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13 Boating Tips That Could Save Your Child's Life

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Here are 13 boating safety tips to keep your kids from harm, make their boating experience enjoyable, and increase the odds they’ll want to go out again. 

1) Give them a properly fitted life jacket. Kids grow quickly, so they may end up in a jacket that’s too small, or an adult jacket that’s too big, which won’t save them in an emergency. A comfortable jacket will be worn; an uncomfortable one won’t. And unless you donate the jackets your kids have outgrown, hang onto them. Someone may bring a smaller child for a ride, and you might just have the jacket they need.

2) Teach the kids to swim early. Check with the American Red Cross or your local YMCA for swimming lessons. It will make boating safer for the kids, but also more fun when they can jump in the water at the next anchoring spot.

3) Have them take a boating course. Boating safety can help reduce the chances of personal injury, and kids may be more invested in the rules when they learn them from someone other than their parent. If an in-person course is difficult to find, an online boating safety course is a good alternative.

4) Give the kids a tour of the boat. They need to know where they’ll be safe, but also know where the danger areas are. Don’t just tell your kids about the boat. Show them everything and explain each function and its potential risk. Propellers cause 18 percent of all boating injuries, and according to an article published in the Annals of Plastic Surgery journal, propellers are responsible for around 16 percent of boating fatalities. You don’t need to scare the kids, but they should know about the most dangerous parts of the boat.

5) Teach kids to follow emergency procedures. It’s important to go over the emergency procedures before every boating trip to ensure that the kids (and the adults) know them. Some basics include putting on a life jacket (if they’re not already wearing one), staying with the boat unless it’s about to sink, and not jumping into the water unless it’s safe to do so.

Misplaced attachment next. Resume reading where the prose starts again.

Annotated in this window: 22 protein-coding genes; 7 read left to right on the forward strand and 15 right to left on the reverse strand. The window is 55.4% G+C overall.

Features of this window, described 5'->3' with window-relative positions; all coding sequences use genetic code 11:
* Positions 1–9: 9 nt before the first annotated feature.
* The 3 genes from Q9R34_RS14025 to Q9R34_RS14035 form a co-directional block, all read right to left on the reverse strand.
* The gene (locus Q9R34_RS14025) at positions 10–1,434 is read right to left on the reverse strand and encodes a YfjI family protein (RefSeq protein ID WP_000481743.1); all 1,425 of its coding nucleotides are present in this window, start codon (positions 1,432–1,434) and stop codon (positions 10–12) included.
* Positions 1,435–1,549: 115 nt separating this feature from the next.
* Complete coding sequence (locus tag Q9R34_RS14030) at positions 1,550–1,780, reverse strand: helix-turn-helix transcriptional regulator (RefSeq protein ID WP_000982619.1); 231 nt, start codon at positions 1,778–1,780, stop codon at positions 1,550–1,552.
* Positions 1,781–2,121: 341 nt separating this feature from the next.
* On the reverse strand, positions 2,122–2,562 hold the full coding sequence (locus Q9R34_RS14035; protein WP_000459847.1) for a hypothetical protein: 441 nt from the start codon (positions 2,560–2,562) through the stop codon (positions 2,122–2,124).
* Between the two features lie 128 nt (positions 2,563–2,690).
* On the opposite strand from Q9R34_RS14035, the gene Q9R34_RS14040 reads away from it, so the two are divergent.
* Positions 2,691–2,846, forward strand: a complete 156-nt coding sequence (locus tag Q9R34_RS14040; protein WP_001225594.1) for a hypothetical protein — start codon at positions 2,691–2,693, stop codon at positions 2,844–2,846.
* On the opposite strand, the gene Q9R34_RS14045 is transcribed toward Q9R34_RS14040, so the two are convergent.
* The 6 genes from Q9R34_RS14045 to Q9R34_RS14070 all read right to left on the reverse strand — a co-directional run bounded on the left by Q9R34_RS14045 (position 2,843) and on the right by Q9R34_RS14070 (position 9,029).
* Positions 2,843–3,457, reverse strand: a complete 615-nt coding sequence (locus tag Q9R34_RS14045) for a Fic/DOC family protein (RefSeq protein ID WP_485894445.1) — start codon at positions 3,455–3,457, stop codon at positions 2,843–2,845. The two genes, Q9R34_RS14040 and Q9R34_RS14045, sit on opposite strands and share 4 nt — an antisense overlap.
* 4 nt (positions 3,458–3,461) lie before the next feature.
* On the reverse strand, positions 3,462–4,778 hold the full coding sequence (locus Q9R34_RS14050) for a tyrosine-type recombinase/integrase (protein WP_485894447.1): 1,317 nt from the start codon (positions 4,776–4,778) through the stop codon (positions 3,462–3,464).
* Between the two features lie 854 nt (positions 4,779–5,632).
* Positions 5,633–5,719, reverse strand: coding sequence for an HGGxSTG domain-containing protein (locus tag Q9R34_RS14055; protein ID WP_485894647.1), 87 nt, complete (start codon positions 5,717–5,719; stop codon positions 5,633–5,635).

6) Teach kids how to call for help. Kids should be taught to use the boat’s communication equipment in case the adult in charge of the boat is incapacitated. Keep a card in the vessel with simple instructions that kids can follow. It will also empower them and make them feel like they’re part of the crew.

7) Ensure the kids are fit to travel. Sometimes determining whether a child is in shape to go boating could be as simple as asking them if they’re feeling ok. If they’re not feeling well, consider cancelling the trip.

8) Check the vessel. The integrity and structure of the boat should be sound, and all equipment should work.there should be ample fuel, enough life jackets, and proper navigation equipment.

9) Check the weather. A quick way to get the kids hurt or scare them away from boating is to have them out in bad weather. Always check the local marine forecast before departure and trust your senses. If you see thickening or darkening clouds, a lowering cloud deck, vertically rising clouds, temperature drops, a sudden change in wind speed or direction, or growing seas, return to port. If you have a barometer onboard and the pressure starts dropping, bad weather is on the way.

10) Check your safety gear. If it remains in the boat between trips, ensure that it is in good order. Check your medical kit, anchor, bilge pump, cellphone, VHF radio, flashlight and water supply. Do you have a sharp knife handy in case you need to cut a line in a hurry?

11) Harness the little kids. If your eyes are on the water, they may not be on your child, no matter how attentive you are. A child can fall overboard when you’re not looking, especially at speed. Safety harnesses are especially important for toddlers or energetic kids.

12) Wear the engine cut-off switch device. Their use is now mandatory by law. If you fall overboard, you don’t want your child alone in the boat as it keeps going. When you wear your engine cut-off switch the boat will lose power if you’re ejected and give you a chance to get back aboard. It’s another reason for you to wear your lifejacket. If you don’t like the old-fashioned kill-switch cords, install one of the newer, wireless kill switches.

13) Don’t drink and boat. Operating a boat requires good judgment. Alcohol and boating are a bad mix, and you’ll want to set a good example. Someone needs to be the adult on the boat, and it shouldn’t have to be the child.

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